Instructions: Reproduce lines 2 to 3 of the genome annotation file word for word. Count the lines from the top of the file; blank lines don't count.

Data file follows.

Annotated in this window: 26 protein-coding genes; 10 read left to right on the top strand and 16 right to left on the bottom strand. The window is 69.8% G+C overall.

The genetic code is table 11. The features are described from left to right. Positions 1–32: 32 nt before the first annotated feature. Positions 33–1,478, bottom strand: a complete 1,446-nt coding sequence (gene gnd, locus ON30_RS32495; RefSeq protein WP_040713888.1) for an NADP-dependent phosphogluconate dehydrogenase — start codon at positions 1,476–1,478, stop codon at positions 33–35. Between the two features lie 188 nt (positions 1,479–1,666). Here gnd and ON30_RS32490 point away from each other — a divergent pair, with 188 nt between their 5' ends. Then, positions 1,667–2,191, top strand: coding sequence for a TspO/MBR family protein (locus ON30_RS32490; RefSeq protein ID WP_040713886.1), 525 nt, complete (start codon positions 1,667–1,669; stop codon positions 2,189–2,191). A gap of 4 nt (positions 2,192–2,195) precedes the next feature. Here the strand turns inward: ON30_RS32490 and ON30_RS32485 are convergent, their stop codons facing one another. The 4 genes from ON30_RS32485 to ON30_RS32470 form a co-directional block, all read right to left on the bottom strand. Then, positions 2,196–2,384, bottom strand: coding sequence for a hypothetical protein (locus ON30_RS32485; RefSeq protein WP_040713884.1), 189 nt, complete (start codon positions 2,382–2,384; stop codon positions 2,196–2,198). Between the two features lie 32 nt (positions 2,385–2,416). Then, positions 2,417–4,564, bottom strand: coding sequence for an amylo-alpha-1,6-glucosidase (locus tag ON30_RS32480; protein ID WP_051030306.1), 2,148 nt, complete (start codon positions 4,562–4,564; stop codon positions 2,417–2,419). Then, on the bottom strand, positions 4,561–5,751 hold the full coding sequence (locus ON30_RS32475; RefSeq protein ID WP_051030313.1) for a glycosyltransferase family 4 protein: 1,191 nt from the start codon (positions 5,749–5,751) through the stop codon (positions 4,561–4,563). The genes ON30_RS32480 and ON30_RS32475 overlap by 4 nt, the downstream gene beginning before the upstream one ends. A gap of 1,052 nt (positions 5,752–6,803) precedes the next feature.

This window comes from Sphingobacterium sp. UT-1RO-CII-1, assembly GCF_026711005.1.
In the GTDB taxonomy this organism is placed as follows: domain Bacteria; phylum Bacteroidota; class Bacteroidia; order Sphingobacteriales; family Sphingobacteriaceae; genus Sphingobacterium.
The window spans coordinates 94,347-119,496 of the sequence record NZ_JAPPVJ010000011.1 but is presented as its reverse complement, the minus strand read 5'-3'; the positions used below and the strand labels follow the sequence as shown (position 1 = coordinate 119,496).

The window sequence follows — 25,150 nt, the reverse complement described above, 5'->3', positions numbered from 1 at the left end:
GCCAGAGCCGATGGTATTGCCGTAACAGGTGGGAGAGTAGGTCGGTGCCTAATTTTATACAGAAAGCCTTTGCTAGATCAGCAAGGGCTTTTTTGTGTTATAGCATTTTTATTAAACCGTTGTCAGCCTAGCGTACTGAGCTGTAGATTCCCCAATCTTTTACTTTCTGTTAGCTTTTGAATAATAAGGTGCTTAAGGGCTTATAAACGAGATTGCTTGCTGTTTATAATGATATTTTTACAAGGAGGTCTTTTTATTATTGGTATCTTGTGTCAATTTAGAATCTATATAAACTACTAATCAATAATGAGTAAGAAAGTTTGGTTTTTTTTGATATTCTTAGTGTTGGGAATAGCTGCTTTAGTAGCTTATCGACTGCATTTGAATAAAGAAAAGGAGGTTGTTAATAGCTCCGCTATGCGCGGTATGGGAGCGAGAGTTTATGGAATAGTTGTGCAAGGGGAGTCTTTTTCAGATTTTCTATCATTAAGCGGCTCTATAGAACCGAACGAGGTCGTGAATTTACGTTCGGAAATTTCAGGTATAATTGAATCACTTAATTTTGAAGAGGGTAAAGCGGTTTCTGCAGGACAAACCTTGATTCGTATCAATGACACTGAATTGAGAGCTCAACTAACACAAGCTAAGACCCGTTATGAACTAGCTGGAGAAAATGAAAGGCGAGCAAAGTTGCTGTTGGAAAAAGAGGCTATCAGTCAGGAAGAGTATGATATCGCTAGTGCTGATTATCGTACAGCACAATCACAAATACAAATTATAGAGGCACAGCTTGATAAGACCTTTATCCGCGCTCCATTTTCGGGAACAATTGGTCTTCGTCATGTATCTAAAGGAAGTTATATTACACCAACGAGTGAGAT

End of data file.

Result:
The genetic code is table 11. The features are described from left to right. Positions 1–32: 32 nt before the first annotated feature. Positions 33–1,478, bottom strand: a complete 1,446-nt coding sequence (gene gnd, locus ON30_RS32495; RefSeq protein WP_040713888.1) for an NADP-dependent phosphogluconate dehydrogenase — start codon at positions 1,476–1,478, stop codon at positions 33–35. Between the two features lie 188 nt (positions 1,479–1,666). Here gnd and ON30_RS32490 point away from each other — a divergent pair, with 188 nt between their 5' ends. Then, positions 1,667–2,191, top strand: coding sequence for a TspO/MBR family protein (locus ON30_RS32490; RefSeq protein ID WP_040713886.1), 525 nt, complete (start codon positions 1,667–1,669; stop codon positions 2,189–2,191). A gap of 4 nt (positions 2,192–2,195) precedes the next feature. Here the strand turns inward: ON30_RS32490 and ON30_RS32485 are convergent, their stop codons facing one another. The 4 genes from ON30_RS32485 to ON30_RS32470 form a co-directional block, all read right to left on the bottom strand. Then, positions 2,196–2,384, bottom strand: coding sequence for a hypothetical protein (locus ON30_RS32485; RefSeq protein WP_040713884.1), 189 nt, complete (start codon positions 2,382–2,384; stop codon positions 2,196–2,198). Between the two features lie 32 nt (positions 2,385–2,416). Then, positions 2,417–4,564, bottom strand: coding sequence for an amylo-alpha-1,6-glucosidase (locus tag ON30_RS32480; protein ID WP_051030306.1), 2,148 nt, complete (start codon positions 4,562–4,564; stop codon positions 2,417–2,419). Then, on the bottom strand, positions 4,561–5,751 hold the full coding sequence (locus ON30_RS32475; RefSeq protein ID WP_051030313.1) for a glycosyltransferase family 4 protein: 1,191 nt from the start codon (positions 5,749–5,751) through the stop codon (positions 4,561–4,563). The genes ON30_RS32480 and ON30_RS32475 overlap by 4 nt, the downstream gene beginning before the upstream one ends. A gap of 1,052 nt (positions 5,752–6,803) precedes the next feature.

This window comes from Sphingobacterium sp. UT-1RO-CII-1, assembly GCF_026711005.1.